Higher global demand to boost Malaysia’s semiconductor exports — Tengku Zafrul
30 Jan 2024
Malaysia’s semiconductor export is set to reap the benefits from higher global demand, said Minister of Investment, Trade and Industry Tengku Datuk Seri Zafrul Aziz.
Malaysia is seeing the benefits coming from the electrical and electronics (E&E) sector, especially from the chips and semiconductor sector, and the nation’s policy on “active neutrality” between the United States (US) and China is very important as Malaysian companies are looking for supply chain resiliency, he said.
“Malaysia has been in this sector for a while now, in the last 50 years, and in terms of global market share of the semiconductor testing sector, we are about 12% to 13%, and we are the sixth largest exporter of semiconductors.
“The E&E sector is so big in Malaysia that 40% of our exports are actually from the E&E sector,” Tengku Zafrul said in an interview with CNN on Tuesday.
There were increased investments into Malaysia and the Southeast Asian region last year against “tough global economic outlook”, he added.
“In 2022, the total FDI (foreign direct investment ) that flowed into Asean increased 5% and if you look at what is happening in the world, the global FDI is down by 12%. But, Malaysia’s investments for the first nine months (of 2023) was a record high in the last decade. That shows that there is opportunity against the tough backdrop of the global economic outlook,” Tengku Zafrul said.
Malaysia attracted RM225 billion of approved investments in the first nine months of last year, exceeding its full-year target for 2023, with FDI accounting for 55.9% of the total.
Tengku Zafrul said the Ministry of Investment, Trade and Industry (MITI) is looking to diversify trade with other countries and regions while also increasing intra-trade within the Asean region, which currently stands at 20%.
“It is something we, as Trade Ministers, in the region are working closely to make sure to increase this number. One of the things that we are looking into is to complete an agreement called the Digital Economic Framework Agreement by 2025 because electronic trade will definitely increase within the region,” he added.
He noted that there was a significant upside of potentials coming from intra-trade within Asean due to its young population aged below 30 years, comprising 50% of the total population of 680 million.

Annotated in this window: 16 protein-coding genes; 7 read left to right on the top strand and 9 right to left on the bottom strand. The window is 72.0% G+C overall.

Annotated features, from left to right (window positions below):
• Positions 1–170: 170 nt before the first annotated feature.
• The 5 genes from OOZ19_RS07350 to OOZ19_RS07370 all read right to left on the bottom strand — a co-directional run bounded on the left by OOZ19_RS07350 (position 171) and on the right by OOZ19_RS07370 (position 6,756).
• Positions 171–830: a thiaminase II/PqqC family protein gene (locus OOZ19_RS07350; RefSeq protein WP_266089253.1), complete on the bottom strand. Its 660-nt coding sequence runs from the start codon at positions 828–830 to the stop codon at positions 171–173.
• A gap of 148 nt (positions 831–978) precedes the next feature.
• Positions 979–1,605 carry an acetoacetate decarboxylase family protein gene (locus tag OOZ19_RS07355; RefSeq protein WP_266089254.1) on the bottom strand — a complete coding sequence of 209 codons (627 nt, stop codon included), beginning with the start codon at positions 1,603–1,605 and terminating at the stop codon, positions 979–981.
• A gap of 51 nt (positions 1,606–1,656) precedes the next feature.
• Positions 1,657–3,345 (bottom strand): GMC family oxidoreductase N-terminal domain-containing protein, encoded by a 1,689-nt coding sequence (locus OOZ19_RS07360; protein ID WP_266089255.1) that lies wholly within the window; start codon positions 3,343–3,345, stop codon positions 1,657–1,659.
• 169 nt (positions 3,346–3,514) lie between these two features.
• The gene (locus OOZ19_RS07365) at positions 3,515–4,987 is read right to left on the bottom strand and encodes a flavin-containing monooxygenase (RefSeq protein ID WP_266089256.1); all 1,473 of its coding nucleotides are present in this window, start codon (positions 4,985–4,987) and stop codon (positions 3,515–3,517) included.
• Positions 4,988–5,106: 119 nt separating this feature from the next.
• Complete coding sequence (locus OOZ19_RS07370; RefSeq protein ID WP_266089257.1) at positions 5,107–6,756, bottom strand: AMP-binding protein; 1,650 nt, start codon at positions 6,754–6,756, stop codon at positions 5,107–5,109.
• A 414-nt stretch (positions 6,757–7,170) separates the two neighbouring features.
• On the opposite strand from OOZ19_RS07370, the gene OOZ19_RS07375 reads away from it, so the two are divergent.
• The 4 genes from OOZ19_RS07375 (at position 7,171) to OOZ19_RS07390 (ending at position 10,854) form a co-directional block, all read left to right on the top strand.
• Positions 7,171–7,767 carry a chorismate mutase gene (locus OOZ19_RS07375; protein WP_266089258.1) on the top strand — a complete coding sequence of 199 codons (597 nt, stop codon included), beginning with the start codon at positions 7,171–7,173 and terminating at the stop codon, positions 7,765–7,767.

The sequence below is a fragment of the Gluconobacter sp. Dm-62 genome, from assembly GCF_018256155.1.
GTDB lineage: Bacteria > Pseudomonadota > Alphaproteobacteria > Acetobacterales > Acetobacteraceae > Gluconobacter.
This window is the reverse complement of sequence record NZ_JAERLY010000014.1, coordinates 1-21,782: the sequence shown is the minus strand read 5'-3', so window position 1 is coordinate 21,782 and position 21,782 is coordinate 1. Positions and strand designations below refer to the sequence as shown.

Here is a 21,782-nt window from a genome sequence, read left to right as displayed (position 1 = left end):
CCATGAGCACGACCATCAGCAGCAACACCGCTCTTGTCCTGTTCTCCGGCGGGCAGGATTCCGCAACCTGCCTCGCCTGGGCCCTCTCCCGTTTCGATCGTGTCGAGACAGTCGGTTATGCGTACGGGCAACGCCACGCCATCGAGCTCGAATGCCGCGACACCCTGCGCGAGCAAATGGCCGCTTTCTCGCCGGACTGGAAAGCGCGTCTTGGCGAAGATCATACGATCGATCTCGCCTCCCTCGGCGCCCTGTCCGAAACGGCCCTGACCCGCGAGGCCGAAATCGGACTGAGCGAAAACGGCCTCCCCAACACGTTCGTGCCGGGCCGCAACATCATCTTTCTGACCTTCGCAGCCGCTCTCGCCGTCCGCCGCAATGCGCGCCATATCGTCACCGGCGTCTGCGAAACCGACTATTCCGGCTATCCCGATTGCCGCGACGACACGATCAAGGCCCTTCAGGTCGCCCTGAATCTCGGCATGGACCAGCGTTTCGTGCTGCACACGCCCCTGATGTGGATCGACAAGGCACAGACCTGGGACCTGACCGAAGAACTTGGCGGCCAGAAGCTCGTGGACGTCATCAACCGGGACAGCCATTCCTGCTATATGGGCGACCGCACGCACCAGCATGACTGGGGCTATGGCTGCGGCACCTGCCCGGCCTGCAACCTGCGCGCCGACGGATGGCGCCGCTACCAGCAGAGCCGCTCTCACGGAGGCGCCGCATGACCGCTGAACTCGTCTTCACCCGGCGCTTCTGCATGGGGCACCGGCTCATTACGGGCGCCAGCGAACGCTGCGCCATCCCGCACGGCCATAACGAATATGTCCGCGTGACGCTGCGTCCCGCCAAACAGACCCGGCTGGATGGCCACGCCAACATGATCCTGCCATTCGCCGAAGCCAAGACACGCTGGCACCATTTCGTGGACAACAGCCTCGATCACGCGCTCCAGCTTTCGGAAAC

Meanwhile, the government is cautiously optimistic of Malaysia’s gross domestic product (GDP) to be at 4% to 5% in 2024 and expects the country’s economic growth to be around 4% as well.
“There will be some negative impact from what is happening globally and that is why we are a bit conservative with our GDP forecast of around 4% to 5%. Malaysia is a trading and open economy whereby trade to GDP is 160%.
“We will be watching these (global economic events) closely and we hope the situation will not escalate and have an impact on the region and on Malaysia as well,” Tengku Zafrul said.
On whether the liquidation risk of China’s Evergrande Group could potentially pose a headwind for Malaysia, Tengku Zafrul stressed on the importance of insulating an economy like Malaysia.
“China remains an important trading partner to the Asean region, and to Malaysia as it is the largest, if not the largest to many countries here. And growth in China is going to have an impact on the growth in this region. We all know what is happening in the property sector in China and (that may) possibly impact the whole economy of China.
“We will watch it closely but as I said, insulating an economy like Malaysia is important as China and the US (constitute) 45% of the total GDP. So, these two economic powers are going to influence (the economy of) Southeast Asia, especially Malaysia,” he added.
A Hong Kong court on Monday ordered the liquidation of property giant China Evergrande Group, a move likely to send ripples through China’s crumbling financial markets as policymakers scramble to contain a deepening crisis.